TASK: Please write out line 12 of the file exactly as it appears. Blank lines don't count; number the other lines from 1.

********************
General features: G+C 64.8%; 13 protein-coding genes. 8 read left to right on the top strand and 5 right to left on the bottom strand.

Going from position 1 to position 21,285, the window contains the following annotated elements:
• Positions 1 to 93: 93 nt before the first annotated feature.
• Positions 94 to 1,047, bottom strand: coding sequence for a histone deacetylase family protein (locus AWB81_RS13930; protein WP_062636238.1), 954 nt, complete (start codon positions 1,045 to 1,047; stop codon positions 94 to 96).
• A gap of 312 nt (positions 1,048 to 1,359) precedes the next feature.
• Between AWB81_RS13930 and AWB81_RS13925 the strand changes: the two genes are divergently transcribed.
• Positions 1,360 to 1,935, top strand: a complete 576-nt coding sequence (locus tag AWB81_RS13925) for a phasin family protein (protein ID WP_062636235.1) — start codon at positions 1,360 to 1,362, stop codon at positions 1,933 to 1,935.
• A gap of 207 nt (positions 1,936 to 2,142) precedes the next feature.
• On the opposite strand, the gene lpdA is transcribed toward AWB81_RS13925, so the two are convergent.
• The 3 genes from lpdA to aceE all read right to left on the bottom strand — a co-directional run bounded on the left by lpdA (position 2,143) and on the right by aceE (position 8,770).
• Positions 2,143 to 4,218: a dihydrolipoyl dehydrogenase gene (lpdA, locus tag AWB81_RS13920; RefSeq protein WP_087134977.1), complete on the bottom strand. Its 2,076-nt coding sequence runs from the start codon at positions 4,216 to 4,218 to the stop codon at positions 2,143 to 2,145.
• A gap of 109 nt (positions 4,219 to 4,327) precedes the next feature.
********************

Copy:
• A gap of 109 nt (positions 4,219 to 4,327) precedes the next feature.